How can procurement become more aligned with, and demonstrate its impact on, the main measures of business success? This question was posed recently in an article published by the highly respected Future Purchasing Group.
Their article “procurement business impact — charting your financial impact” explored the impact that procurement can make on a company’s sustainable shareholder value — the core measure of any company’s success. The article defined four key shareholder value drivers:
1. Accelerating free cash flow
2. Reducing costs
3. Reducing risk and the cost of capital
4. Increasing long-term business value
For businesses that have substantial vendor rebate earnings, better rebate accoutning can improve cash flow, reduce the cost of capital and therefore increase the long term business value.
Therefore, the impact that procurement teams can have on businesses impacted by vendor rebate management — like buying groups, building materials and wholesale distribution — is significant.
We aren’t referring simply to the standard measures like cost savings, but the impact that better vendor rebate deals can have on the bottom line.
Added to that, having a handle on rebates obviously reduces errors which in turn reduces the potential for disagreements with suppliers. From there it follows that procurement should be able to foster better relationships with key vendors which is always a good thing!
Having established the positive effects that better vendor rebate management can have on a business, and the need for continued and improved relationships with vendors, let’s explore how better alignment between finance teams and procurement can drive better vendor rebate deals.
Firstly, what do we mean by “alignment” and what causes some procurement and finance teams to be misaligned?
By alignment, we mean the certainty that deals negotiated by procurement are being correctly exercised by finance. In our experience, there are many companies out there where the deals are so complex that the existing financial control systems cannot cope with them and the benefits that have been negotiated are simply missed.
What are the reasons?
- Unclear financial measures — procurement teams tasked with striking the best vendor rebates are hampered by not having an understanding of the true impact that rebate payment terms and volumes can have on the business. A single view by both finance and procurement of all rebate deals and communication of bottom line impact will allow procurement to negotiate more effectively.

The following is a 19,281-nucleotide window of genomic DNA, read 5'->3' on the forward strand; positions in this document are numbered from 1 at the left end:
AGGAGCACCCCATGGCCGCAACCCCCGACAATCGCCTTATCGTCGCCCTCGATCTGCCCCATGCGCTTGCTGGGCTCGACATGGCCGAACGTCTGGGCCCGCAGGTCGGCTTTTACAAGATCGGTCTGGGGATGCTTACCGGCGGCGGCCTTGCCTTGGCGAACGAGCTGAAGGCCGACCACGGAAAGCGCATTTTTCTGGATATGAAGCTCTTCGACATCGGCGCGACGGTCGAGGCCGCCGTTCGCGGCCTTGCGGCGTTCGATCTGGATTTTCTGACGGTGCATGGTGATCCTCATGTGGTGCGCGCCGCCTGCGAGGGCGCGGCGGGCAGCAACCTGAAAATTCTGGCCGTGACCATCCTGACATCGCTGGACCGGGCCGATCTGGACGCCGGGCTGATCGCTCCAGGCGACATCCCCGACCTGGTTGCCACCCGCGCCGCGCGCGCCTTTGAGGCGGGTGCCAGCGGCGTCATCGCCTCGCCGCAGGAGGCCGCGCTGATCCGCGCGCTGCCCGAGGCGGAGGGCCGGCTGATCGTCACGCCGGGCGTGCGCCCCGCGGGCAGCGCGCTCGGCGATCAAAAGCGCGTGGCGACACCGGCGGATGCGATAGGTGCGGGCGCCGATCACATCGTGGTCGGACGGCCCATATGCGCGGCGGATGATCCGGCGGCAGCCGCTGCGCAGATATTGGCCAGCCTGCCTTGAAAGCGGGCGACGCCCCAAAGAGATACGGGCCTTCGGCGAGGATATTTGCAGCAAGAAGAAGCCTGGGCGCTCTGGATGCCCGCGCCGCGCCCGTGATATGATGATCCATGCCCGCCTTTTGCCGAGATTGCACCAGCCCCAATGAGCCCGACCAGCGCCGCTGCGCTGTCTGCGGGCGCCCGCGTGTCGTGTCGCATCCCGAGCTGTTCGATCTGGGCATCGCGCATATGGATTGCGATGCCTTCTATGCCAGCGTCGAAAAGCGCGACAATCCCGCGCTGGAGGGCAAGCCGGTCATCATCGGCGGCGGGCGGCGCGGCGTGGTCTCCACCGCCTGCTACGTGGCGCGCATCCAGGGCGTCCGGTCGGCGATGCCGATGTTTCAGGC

- Poor systems — Procurement teams still very often rely on spreadsheets or other isolated systems to negotiate vendor rebate deals. These processes and the details of rebate agreements are often not transparent to financial teams and therefore it is difficult to assess the positive (or negative) impact rebates are having on cash flow and the bottom line.
- Complexity of deals — multiple vendors and complex deals can be extremely difficult to manage without a good supporting system in place. Depending on the extent of rebate activity, the rebate accountant in some companies can have a significant impact on the company’s success. Rebate accountants need a good supporting system to be effective.
Correctly aligned, with the right systems and processes in place, finance and procurement departments that deal with complex vendor rebates can deliver better cash flow, reduced capital costs and long terms business value.
Listen to our 45-minute recorded webinar entitled 'Vendor Rebates — how to manage complex deals and drive margin'.
In the webinar, we discussed the issues that companies face when dealing with complex vendor rebates. You will hear real examples from companies in Building Materials, Wholesale Distribution and Buying Groups, and understand the positive effects that automated rebate management systems can have on your margin. Richard Piekar, a seasoned global procurement professional in the Building Materials sector joined the discussion and brought his own unique experience and insight into the discussion.
Click the link below to access the recording.